Even At Christmas It’s Hard Not To Be Contemptuous of the America-bashing New York Times

December 23, 2004

In it’s editorial today, “America, the Indifferent,” the New York Times takes America to task for its failure to adequately support poor countries through the United Nations Millennium Declaration. In this Declaration 189 nations agreed to try to “eradicate extreme poverty, hunger and disease among the one billion people in the world who subsist on barely anything.” But, according to the times, so far we have given a smaller percentage of our national income toward the project than most of the richest countries. The Times says it’s not enough that we give more in actual dollars than any other nation toward foreign aid. We are stingy. The Times says:

Something’s not right here. The United States is the world’s richest nation. Washington is quick to say that it contributes more money to foreign aid than any other country. But no one is impressed when a billionaire writes a $50 check for a needy family. The test is the percentage of national income we give to the poor, and on that basis this country is the stingiest in the Group of Seven industrialized nations.

What’s more, the United States is only generous when it’s own national interests are at stake, such as helping Pakistan when we need their help in the War on Terror. Imagine the magnitude of our calculating evil.

I suppose it doesn’t occur to the misguided Times that our assistance, for example, in help liberate Kuwait and Iraq counts for something. You can be sure it doesn’t because in this piece the Times writes:

Jeffrey Sachs, the economist appointed by Kofi Annan to direct the Millennium Project, puts the gap between what America is capable of doing and what it actually does into stark relief.

The government spends $450 billion annually on the military, and $15 billion on development help for poor countries, a 30-to-1 ratio that, as Mr. Sachs puts it, shows how the nation has become “all war and no peace in our foreign policy.” Next month, he will present his report on how America and the world can actually cut global poverty in half by 2015. He says that if the Millennium Project has any chance of success, America must lead the donors.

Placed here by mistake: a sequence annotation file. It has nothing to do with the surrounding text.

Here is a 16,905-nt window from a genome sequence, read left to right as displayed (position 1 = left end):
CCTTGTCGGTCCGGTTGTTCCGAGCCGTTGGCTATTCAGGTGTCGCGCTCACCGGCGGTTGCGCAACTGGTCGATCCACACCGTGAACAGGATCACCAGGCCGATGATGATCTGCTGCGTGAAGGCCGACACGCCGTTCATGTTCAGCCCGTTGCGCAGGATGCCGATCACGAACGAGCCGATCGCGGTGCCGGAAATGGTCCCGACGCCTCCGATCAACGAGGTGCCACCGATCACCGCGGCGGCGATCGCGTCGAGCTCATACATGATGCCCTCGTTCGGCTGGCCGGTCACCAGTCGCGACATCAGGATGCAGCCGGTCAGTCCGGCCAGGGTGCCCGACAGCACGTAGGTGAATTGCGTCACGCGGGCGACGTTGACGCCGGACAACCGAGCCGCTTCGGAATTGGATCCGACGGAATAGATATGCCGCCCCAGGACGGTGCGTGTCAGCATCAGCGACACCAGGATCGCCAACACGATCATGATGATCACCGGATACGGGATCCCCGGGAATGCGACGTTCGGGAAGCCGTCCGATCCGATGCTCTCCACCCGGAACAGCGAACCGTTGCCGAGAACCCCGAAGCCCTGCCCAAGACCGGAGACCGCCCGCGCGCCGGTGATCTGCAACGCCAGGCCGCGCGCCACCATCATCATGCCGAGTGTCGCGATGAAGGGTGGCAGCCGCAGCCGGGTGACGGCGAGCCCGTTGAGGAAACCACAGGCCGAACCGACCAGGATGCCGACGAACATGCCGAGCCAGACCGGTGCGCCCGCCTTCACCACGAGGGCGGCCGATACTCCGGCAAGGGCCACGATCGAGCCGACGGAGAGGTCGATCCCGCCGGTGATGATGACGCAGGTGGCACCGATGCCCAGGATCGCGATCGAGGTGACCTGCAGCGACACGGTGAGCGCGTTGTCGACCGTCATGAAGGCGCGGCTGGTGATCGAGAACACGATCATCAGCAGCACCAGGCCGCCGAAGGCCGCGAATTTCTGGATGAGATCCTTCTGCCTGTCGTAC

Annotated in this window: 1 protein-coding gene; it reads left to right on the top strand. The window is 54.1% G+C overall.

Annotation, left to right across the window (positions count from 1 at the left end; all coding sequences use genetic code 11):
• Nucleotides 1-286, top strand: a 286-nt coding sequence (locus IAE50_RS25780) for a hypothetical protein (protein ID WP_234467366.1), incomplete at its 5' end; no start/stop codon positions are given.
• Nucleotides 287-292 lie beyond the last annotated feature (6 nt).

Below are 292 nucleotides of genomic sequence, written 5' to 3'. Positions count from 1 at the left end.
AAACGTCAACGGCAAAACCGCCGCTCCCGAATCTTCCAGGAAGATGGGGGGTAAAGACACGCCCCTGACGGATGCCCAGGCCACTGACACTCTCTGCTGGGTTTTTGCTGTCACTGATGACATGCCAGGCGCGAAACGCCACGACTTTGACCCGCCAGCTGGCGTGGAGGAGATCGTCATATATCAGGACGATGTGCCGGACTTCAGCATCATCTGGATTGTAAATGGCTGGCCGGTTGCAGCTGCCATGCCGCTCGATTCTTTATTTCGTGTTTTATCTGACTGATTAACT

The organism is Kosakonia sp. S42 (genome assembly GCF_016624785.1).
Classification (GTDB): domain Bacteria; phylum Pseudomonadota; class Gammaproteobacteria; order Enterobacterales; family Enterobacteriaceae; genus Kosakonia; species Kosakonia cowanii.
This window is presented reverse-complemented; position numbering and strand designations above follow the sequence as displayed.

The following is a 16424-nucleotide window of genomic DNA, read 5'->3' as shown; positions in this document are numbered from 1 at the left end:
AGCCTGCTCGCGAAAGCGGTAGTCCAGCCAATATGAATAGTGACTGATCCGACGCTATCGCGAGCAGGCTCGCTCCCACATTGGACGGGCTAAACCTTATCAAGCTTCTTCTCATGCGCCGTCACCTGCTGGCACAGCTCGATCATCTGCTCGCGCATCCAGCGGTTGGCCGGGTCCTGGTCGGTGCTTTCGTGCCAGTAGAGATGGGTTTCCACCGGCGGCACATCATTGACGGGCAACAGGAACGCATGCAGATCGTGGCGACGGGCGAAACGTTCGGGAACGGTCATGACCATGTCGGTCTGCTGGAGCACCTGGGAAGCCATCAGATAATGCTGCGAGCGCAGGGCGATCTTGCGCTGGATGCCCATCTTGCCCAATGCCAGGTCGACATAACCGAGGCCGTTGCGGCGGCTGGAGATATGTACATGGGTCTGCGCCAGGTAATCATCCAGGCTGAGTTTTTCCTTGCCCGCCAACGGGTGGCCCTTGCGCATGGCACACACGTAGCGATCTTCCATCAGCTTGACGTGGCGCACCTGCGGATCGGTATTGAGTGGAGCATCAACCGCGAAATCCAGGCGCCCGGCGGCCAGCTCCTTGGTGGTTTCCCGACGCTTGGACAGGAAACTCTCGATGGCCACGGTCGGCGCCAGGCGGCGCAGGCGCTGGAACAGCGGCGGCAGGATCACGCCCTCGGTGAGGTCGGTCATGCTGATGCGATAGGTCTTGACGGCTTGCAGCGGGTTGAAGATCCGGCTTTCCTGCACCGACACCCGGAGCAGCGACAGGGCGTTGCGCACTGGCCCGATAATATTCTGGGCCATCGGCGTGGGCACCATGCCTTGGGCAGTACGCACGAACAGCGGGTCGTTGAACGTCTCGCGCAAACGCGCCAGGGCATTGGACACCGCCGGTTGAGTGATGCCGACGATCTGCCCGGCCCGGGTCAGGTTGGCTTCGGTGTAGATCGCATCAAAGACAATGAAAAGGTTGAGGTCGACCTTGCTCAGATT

Washington has to step up to the plate soon. At the risk of mixing metaphors, it is nowhere even near the table now, and the world knows it.

I’m so glad to know the Times receives moral guidance from one of moral exemplar Kofi Annan’s appointees. And this puts into perspective what the Times thinks of our military expenditures. They set up a clear contrast between military expenditures — as if they are the height of selfishness — and foreign aid.

It would never occur to the Times that if we couldn’t defend ourselves, we wouldn’t be able to preserve the freedom that drives our prosperity. And, as I said, it just doesn’t register with these libs that helping to establish autonomy and democracy for Iraq. Not only is that in our self interest. It is also altruistic.

And just as important, the establishment of a free, democratic Iraq might well lead to a prosperous Iraq. There is no comparison between giving a nation the tools to work its own way out of poverty and giving them scraps of aid here and there. Liberals don’t understand the concept of self-sufficiency, only permanent dependency sustained by transfer payments. At least they’re consistent in applying the principle of confiscating other people’s money to satisfy their failures of generosity in their personal lives both domestically and abroad.